[1] Synpulse defines dedicated ILS fund managers as those that specialize in managing ILS assets and for which ILS is a major asset class whereas non-dedicated ILS fund managers are defined as those managing ILS among other asset classes. No differentiation is made in the study between independent and affiliated (e.g., with a bank as parent company) dedicated ILS fund managers.

Strategy, culture & principles:

The actions taken by companies in terms of implementing an integrated ESG strategy do not currently match the perceived importance of ESG.

Survey respondents emphatically indicate that ESG is a major topic in the risk transfer market and is expected to become a critical success factor in the future. Investor demand, reputation, and risk management are key drivers of ESG. The reality today, however, is that ESG is still in early stages of application, as respondents indicated that most implemented ESG strategies are considered ineffective. Key areas of improvement include: Implementing a framework more thoroughly and sustainably, defining tangible ESG key performance indicators (KPIs) and measurable ESG goals as well as enabling target oriented external and internal ESG reporting.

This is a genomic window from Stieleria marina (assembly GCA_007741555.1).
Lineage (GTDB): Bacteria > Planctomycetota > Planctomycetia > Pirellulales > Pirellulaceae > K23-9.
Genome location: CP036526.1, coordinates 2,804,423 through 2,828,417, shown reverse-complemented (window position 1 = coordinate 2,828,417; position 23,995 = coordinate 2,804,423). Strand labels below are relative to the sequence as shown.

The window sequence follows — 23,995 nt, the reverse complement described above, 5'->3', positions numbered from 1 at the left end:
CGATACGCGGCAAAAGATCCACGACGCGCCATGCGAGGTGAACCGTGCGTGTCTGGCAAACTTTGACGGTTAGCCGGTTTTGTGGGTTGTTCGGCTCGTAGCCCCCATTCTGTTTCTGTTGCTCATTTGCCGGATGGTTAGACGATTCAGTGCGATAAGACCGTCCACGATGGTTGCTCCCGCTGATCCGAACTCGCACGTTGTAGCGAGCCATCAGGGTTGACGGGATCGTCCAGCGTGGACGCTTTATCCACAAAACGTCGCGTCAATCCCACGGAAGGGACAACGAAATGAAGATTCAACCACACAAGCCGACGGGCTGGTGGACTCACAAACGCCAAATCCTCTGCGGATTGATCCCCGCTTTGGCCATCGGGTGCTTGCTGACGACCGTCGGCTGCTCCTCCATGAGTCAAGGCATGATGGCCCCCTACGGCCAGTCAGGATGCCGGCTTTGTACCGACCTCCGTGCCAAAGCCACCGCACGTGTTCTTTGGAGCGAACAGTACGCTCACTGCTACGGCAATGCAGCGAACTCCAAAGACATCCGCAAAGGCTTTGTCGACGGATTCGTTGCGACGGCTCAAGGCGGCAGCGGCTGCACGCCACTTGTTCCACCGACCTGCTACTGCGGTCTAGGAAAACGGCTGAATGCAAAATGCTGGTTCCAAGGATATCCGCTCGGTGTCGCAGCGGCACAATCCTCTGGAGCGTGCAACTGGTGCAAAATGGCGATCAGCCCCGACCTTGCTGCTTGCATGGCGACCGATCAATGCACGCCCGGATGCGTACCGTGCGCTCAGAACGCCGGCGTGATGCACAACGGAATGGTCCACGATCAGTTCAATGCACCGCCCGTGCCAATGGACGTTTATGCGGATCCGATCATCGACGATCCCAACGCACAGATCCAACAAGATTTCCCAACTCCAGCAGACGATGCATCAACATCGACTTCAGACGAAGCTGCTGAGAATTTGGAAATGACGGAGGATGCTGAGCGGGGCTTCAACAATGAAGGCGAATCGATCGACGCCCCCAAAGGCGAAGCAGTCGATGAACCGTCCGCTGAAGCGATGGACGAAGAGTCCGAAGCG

Processes & operations:

There is interest in embedding ESG into operating models across the risk transfer market. There is still work to be done, until ESG is seamlessly and efficiently incorporated in companies’ business operations and processes.
In terms of operations, dedicated ESG roles are not yet commonplace in all companies in the risk transfer market. Among the surveyed peer groups, non-dedicated ILS fund managers and insurers appear best organized from a resource perspective. Measurable ESG goals are currently either not defined clearly enough, or the goals themselves are considered unsatisfactory. When it comes to assessing a company’s ESG footprint, companies in NA have not yet embraced its relevance as fully as their peers in EMEA and APAC.